So, I previously wrote about the Red Cross trying to keep anyone from using a red cross on their products.

Well, now Johnson & Johnson is suing the Red Cross. Seems J&J used a red cross first aid emblem before The Red Cross used a red cross.

It's definitely dickishness karma. A truly universal symbol, probably pre-dating any particular corporate use, should be available to all. If Johnson&Johnson get control of the red cross as their own logo, that'd be dumb. But if they free it for all to use, I see nothing wrong with that.

Of course, the actual facts are that J&J want to be the only ones who sell first aid supplies, and don't want The Red Cross horning in on their market share. It's just greed meeting greed. Sigh.

Wednesday, August 8, 2007

Disney propaganda

This clip is a short cartoon about how reasonable America is and how manipulative Hitler is. I think it's interesting how emotional the cartoon is, when claiming that reason is the superior tool. I think it's the nature of video - an emotional medium can't help but make emotional appeals. The "argument" against Hitler is quite emotional.

Not that I'm arguing for Hitler. I'm just enjoying a paradox in an argument for something I actually believe in.

Tuesday, August 7, 2007

Levitation made possible?

This story just broke today.

It claims some scientists have figured out how to reverse a quantum mechanical force to get objects to repel each other. Not magnets, but something way more fundamental. It could lead to hoverboards, or it could be a load of crap.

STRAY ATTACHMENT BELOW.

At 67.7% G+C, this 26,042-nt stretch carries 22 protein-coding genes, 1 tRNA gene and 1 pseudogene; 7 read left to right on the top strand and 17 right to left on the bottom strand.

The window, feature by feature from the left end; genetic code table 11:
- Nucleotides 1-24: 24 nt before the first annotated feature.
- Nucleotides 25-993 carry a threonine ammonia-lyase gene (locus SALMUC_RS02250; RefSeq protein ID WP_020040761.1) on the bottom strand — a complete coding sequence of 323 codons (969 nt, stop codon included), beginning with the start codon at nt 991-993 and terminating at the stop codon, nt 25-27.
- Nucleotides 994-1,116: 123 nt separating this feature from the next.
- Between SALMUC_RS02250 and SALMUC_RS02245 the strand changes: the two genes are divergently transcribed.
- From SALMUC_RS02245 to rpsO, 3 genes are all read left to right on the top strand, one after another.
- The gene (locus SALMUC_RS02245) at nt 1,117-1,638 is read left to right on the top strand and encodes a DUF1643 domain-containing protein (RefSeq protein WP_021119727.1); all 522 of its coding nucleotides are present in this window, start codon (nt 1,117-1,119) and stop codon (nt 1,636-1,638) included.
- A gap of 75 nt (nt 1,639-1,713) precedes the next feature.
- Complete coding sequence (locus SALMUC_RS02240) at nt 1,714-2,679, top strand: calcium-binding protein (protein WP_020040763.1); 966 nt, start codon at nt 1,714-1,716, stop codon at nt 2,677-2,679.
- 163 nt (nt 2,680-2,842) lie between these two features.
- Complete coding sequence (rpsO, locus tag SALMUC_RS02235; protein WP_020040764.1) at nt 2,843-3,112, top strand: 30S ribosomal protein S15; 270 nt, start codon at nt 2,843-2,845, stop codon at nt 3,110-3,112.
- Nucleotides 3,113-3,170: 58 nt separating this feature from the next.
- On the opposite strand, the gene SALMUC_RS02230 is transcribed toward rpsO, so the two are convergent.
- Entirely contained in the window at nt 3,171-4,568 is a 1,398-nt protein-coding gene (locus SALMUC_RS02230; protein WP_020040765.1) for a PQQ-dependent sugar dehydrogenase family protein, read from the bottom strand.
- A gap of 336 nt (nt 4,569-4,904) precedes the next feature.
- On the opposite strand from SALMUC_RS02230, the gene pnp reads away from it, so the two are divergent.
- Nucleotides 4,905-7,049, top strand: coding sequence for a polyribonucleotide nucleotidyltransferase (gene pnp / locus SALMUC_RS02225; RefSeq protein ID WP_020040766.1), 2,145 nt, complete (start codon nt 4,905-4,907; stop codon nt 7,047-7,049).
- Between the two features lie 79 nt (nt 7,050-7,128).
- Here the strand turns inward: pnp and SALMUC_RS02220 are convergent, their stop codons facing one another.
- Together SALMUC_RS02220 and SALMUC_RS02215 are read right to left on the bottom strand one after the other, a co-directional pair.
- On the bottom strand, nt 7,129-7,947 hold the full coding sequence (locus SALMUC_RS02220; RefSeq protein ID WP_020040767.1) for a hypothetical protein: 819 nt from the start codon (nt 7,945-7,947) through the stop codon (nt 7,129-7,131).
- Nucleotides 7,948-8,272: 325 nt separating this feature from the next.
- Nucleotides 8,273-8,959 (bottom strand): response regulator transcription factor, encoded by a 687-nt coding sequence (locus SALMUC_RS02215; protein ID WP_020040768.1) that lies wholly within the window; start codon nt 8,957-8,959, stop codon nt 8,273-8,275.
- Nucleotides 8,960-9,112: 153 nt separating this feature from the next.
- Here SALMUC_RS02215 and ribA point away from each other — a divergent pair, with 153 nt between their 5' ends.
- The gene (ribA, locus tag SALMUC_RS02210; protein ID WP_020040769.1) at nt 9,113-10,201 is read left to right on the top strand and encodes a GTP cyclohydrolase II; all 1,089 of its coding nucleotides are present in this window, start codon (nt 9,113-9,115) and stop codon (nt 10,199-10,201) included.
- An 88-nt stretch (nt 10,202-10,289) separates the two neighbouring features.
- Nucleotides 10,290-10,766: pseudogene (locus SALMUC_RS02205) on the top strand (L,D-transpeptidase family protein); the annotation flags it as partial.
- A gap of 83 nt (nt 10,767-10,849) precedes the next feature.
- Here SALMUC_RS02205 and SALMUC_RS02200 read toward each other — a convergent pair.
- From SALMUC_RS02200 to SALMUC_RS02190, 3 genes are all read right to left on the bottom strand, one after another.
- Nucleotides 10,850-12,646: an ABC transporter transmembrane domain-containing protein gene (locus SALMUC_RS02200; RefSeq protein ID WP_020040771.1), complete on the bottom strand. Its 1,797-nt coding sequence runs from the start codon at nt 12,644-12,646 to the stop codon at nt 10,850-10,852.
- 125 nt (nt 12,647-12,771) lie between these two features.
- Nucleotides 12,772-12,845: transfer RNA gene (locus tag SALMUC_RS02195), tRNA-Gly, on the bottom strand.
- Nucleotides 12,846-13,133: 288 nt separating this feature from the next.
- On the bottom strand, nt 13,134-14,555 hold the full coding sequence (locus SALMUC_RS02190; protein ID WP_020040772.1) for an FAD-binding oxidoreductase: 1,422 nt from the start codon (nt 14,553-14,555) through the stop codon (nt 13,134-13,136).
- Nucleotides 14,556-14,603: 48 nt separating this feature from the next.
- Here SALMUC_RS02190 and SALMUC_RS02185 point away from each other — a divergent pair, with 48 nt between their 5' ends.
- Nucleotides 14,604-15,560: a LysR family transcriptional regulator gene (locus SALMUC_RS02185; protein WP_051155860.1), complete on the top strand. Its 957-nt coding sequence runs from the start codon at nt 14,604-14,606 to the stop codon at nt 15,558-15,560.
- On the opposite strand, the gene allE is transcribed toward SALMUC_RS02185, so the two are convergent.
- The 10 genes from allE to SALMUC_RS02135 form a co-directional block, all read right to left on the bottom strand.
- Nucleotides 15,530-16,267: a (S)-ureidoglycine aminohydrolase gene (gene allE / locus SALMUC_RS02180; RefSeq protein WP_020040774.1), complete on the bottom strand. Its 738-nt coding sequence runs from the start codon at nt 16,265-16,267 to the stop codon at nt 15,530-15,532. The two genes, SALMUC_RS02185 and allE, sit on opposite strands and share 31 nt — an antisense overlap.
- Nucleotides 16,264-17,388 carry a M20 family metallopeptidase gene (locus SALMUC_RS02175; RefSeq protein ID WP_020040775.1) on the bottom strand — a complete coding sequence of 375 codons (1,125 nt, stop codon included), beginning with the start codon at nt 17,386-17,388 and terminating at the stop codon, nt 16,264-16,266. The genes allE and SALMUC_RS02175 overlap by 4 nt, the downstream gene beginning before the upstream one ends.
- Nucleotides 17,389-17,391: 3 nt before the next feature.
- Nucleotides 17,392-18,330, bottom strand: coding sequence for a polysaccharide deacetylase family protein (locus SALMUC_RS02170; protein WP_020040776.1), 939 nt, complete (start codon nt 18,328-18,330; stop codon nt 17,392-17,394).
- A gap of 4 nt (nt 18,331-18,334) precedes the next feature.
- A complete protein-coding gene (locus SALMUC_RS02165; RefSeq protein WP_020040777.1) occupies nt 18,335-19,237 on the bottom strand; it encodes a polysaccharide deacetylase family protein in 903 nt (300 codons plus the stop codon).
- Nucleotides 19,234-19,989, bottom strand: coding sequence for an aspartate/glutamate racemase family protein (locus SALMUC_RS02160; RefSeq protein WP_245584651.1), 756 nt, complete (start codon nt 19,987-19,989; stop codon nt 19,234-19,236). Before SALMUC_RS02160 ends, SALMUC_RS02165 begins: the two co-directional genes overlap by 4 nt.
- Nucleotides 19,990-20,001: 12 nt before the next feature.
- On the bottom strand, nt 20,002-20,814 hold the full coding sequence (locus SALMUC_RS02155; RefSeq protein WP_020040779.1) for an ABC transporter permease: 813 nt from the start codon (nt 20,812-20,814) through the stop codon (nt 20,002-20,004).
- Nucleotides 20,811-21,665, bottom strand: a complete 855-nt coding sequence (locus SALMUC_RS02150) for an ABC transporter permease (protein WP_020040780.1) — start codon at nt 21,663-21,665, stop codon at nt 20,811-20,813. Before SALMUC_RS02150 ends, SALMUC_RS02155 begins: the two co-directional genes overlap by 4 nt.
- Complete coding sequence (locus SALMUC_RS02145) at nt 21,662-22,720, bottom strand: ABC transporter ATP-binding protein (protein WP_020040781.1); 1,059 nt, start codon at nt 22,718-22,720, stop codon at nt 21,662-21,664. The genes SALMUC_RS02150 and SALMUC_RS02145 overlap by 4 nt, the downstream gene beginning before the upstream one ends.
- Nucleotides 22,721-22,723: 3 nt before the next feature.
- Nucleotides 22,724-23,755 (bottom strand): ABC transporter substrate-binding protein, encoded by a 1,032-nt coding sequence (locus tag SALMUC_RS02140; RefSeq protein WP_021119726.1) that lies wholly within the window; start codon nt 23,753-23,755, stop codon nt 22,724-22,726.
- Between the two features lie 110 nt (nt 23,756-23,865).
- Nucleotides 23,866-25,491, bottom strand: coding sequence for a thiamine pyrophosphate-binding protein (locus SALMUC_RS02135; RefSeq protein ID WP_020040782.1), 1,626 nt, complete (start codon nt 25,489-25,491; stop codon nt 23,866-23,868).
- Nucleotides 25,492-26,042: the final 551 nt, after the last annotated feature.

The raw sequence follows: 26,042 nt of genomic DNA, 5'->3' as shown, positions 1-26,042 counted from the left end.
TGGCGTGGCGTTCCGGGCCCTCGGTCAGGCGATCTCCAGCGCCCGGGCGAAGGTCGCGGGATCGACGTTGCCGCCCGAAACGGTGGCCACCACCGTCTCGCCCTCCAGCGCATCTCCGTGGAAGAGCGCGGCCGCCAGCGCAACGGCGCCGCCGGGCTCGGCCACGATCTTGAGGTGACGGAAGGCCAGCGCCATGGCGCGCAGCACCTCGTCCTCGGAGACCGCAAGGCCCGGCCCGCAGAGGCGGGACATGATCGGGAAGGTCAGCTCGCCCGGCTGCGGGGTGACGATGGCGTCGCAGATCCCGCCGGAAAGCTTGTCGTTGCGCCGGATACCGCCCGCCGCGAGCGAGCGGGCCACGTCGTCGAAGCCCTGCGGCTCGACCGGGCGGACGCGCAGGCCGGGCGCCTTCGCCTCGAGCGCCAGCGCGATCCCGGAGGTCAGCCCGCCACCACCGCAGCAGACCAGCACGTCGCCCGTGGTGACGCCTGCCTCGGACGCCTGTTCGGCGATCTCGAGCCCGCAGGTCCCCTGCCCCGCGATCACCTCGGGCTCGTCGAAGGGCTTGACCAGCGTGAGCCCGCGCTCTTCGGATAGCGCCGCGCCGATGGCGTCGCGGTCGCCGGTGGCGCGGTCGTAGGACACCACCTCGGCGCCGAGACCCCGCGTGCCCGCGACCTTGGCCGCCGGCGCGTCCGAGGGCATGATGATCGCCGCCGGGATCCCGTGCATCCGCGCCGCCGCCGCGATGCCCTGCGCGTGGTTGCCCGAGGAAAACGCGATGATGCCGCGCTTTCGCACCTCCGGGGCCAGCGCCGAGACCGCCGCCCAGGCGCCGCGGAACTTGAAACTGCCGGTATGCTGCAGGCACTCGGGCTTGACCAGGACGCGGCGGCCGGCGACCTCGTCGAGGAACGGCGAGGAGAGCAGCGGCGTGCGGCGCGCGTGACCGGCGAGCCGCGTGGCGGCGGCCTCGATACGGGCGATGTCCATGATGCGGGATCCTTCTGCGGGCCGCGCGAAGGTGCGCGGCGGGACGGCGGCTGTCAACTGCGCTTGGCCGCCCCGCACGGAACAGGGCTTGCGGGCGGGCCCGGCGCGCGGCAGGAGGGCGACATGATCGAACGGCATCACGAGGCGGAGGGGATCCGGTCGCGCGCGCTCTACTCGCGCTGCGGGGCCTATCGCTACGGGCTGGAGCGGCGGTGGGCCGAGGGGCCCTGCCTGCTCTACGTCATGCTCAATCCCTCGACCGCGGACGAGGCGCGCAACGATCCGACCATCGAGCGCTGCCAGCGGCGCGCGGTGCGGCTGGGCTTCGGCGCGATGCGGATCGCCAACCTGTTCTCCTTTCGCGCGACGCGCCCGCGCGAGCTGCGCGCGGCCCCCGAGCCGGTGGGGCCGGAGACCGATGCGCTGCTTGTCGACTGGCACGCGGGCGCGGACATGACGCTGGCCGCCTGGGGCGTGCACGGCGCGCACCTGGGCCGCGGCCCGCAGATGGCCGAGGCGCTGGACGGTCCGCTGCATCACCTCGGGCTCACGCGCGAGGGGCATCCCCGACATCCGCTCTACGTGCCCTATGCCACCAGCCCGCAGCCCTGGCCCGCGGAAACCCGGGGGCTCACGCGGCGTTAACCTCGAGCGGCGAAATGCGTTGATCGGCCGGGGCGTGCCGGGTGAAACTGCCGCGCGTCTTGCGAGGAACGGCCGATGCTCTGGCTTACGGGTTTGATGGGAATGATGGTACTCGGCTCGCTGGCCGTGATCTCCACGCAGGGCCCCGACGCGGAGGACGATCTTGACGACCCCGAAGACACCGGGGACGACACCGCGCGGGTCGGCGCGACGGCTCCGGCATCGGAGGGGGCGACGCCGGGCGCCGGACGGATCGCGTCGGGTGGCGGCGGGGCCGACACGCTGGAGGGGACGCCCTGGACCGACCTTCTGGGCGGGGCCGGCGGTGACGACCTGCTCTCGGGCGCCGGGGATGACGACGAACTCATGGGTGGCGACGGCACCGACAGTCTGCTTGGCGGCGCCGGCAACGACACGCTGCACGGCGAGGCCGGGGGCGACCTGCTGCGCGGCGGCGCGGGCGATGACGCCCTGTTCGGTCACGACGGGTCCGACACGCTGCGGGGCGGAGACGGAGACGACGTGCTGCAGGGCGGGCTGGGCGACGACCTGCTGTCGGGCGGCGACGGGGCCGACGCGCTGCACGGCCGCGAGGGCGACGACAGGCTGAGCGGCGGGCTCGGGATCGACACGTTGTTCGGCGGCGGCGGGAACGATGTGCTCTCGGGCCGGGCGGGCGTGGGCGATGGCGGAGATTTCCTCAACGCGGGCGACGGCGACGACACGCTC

I hope we get hoverboards.

Saturday, August 4, 2007

Impeach Gonzales Already


When I read that Congressmen Blumenauer, DeFazio and others were proposing impeaching Attorney General Gonzales, I felt relief. At last someone will be held accountable.

We have waited for too long, as the President hands out medals to incompetents, for someone to be held responsible for failure. From Katrina to Iraq, from spying on Americans to torturing prisoners, it is time for us to say "Enough!"

Thank goodness for a Congress that might finally act.

This got printed by the Oregonian. In its original form.

Friday, August 3, 2007

Cartoon Censorship

I read an interesting article today on censorship in cartoons.

For me, the most shocking examples are the "curse" words of "heck", "darn" and "furnace".

Thursday, August 2, 2007

Big Boom

Once upon a time, there was a rocket fuel factory. Then it caught fire. There are two explosions.

For lots more information on the Pepcon explosion, you can search for Henderson, Nevada.

And other big booms.